Jim Ratcliffe vows Manchester United will knock City and Liverpool ‘off their perch’

British billionaire who has invested in the Red Devils has not closed the door on Mason Greenwood returning to the club

Jim Ratcliffe has vowed to knock Manchester City and Liverpool off their perch after taking control of football operations at Manchester United – but has warned fans it could take at least three years to do so.

Channelling the spirit of Alex Ferguson, the 71-year-old admitted that United had to learn from the way their “noisy neighbours” had been so successful in recent years. But he insisted that the blueprint would be in place to turn the club around.

“We have a lot to learn from our noisy neighbour and the other neighbour,” he said. “They are the enemy at the end of the day. There is nothing I would like better than to knock both of them off their perch. They have been in a good place for a while and there are things we can learn from both of them. They have sensible organisations, great people within the organisations, a good, driven and elite environment that they work in. I am very respectful of them but they are still the enemy.”

United are sixth in the Premier League, five points behind fourth place as they look to reach the Champions League and have not won the Premier League since 2013.

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Asked for a time-frame for success, Radcliffe admitted it would take at least three years to get back to the top. “The fans would run out of patience if it was a 10-year plan,” he said. “But it’s certainly a three-year plan to get there. To think that we’re going to be playing football as good as Manchester City played against Real Madrid last year by next season is not sensible. And if we give people false expectations, then they will get disappointed. So I think the key thing is our trajectory, so that people can see that we’re making progress. Because it’s not easy to turn Manchester United into the world’s best football team.”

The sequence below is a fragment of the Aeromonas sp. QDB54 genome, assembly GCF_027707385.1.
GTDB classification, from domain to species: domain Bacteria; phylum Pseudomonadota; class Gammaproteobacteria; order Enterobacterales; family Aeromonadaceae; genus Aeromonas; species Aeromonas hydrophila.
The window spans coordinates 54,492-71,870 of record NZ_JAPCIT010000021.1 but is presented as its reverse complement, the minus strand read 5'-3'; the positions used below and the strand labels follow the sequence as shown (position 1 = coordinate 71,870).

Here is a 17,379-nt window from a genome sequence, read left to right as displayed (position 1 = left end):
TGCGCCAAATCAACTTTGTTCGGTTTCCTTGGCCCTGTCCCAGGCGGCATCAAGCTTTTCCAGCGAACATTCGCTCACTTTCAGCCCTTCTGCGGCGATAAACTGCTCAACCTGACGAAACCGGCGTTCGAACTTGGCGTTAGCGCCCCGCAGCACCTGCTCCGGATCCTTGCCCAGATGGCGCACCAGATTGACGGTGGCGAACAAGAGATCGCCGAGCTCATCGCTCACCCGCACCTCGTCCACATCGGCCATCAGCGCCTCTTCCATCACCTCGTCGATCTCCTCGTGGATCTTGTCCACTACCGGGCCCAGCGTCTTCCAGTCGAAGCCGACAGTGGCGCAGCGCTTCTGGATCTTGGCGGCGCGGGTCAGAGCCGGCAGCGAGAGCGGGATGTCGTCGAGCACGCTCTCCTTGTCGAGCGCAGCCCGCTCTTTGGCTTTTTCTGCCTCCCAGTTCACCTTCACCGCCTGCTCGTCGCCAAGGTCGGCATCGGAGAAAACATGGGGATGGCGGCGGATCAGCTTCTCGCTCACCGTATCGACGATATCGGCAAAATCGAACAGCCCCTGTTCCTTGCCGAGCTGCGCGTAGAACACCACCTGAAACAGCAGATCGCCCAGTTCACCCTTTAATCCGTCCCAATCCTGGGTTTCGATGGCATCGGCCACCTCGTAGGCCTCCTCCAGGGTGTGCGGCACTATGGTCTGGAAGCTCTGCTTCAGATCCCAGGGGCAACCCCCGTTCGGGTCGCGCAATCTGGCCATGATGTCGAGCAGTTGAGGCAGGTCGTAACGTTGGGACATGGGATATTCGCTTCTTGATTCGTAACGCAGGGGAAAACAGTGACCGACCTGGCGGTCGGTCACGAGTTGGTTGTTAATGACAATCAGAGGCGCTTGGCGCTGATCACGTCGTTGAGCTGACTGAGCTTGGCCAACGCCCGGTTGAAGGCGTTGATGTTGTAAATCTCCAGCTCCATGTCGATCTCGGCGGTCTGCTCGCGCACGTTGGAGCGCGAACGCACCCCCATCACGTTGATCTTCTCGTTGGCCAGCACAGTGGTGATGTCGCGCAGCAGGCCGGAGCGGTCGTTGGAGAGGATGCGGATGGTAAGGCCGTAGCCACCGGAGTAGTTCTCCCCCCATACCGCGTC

He added: “We have to be careful we don’t rush at it in a way. You don’t want to run to the wrong solution rather than walk to the correct solution.

“We have two issues: one is the longer term, getting Manchester United to where, where we would like to get it but there’s also the shorter term of getting the most out of the club as it stands today because we would like to see the Champions League for next season if we can. The key challenge here is that longer term. We need to do things well and properly, and thoroughly, and not rush at it, so it’s not an overnight change, it’s going to take two or three seasons. You have to ask the fans for some patience. I know the world these days likes instant gratification but that’s not the case with football really. Look at Pep [Guardiola] at Man City – it didn’t happen overnight.”

Ratcliffe has played an active role forming the new structure, alongside the Ineos director of sport, Sir Dave Brailsford, and chief executive of sport, Jean-Claude Blanc, who will take positions on United’s board. He admitted he was frustrated with Newcastle putting a £20m price tag on their sporting director, Dan Ashworth, who wants to move to Manchester United.

“It’s a bit silly, personally,” he said. “I wont get dragged into that. What I do think is completely absurd is suggesting a man who is really good at his job sits in his garden for one and a half years. We had a very grown up conversation with City about Omar [Berrada, the incoming chief executive].

“When things got done we sorted it out very amicably. They could see why he wanted to take that challenge. You look at Pep when he’s done with one of his footballers; he doesn’t want them to sit in the garden for one and a half years. He doesn’t do that. That’s not the way the UK works or the law works.”

In his first public comments with the UK media since his purchase of an almost 28 per cent stake in the club was confirmed, Ratcliffe said he would look at the Mason Greenwood case and make a fresh decision.

Asked whether it was feasible Greenwood could have a future at United, Ratcliffe replied: “I don’t know. All I can do is talk about the principle of how we will approach decisions like that. Is he the right type of footballer, are we happy with the ... is he a good person or not?”

Asked whether he would close the door on Greenwood returning, he said: “It’s quite clear we have to make a decision. There is no decision that’s been made. The process will be: understand the facts not the hype and then try and come to a fair decision on the basis of values, which is basically is he a good guy or not? Could he play sincerely for Manchester United – and would we be comfortable with it, and would the fans be comfortable with it?” – Guardian